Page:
musees.ch

Canton of Neuchâtel, the heart of the matter

Watchmaking is everywhere in the Canton of Neuchâtel so, unless you have all the time in the world, you’ll have to cherrypick the places you want to visit. Museums, Manufactures, architecture… Neuchâtel Tourism Board has put together a programme that will leave admirers of mechanical marvels spoiled for choice.
neuchateltourisme.ch

In the mood for... an exhibition?

Destination La Chaux-de-Fonds, home to the Musée International d’Horlogerie. Now one of the foremost watch museums, since opening in 1974 it has assembled a remarkable collection of timepieces whose mechanisms and artistry bear witness to the skill and talent of the artisans who brought them to life. The human hand, the machine, innovations, design, calendars, macro- and micro-oscillation are among the themes developed in charmingly old-school stagings.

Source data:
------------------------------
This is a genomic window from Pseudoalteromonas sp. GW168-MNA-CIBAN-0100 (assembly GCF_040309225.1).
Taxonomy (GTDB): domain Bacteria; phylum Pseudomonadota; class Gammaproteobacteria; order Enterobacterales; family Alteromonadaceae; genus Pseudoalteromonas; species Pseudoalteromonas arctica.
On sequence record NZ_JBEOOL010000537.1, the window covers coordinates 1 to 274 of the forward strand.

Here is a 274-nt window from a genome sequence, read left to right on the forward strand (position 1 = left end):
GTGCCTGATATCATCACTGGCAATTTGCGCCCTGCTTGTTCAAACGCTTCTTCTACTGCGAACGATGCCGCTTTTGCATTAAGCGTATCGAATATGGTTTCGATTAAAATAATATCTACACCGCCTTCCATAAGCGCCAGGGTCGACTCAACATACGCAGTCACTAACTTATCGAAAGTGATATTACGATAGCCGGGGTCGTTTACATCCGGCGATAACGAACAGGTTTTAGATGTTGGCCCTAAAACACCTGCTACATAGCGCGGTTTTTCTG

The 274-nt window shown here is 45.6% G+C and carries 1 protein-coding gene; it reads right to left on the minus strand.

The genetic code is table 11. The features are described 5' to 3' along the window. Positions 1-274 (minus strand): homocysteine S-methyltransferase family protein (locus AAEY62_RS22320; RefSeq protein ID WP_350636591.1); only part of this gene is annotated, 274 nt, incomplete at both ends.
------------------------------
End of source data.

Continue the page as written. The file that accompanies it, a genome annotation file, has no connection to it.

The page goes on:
chaux-de-fonds.ch

The International Museum of Horology in La Chaux-de-Fonds offers an introductory tour entitled “Mankind and Time.” © Fred Merz / Lundi 13
The International Museum of Horology in La Chaux-de-Fonds offers an introductory tour entitled “Mankind and Time.” © Fred Merz / Lundi 13
In the mood... to go behind the scenes?

What really goes on behind the closed doors of a Haute Horlogerie Manufacture? How are the different stages of production organised? How are complications developed? What investments are made to accelerate innovation? All (or almost all) is revealed inside the Zenith Manufacture which, starting this year, takes members of the public on a tour of its workshops. Form an orderly queue!
neuchateltourisme.ch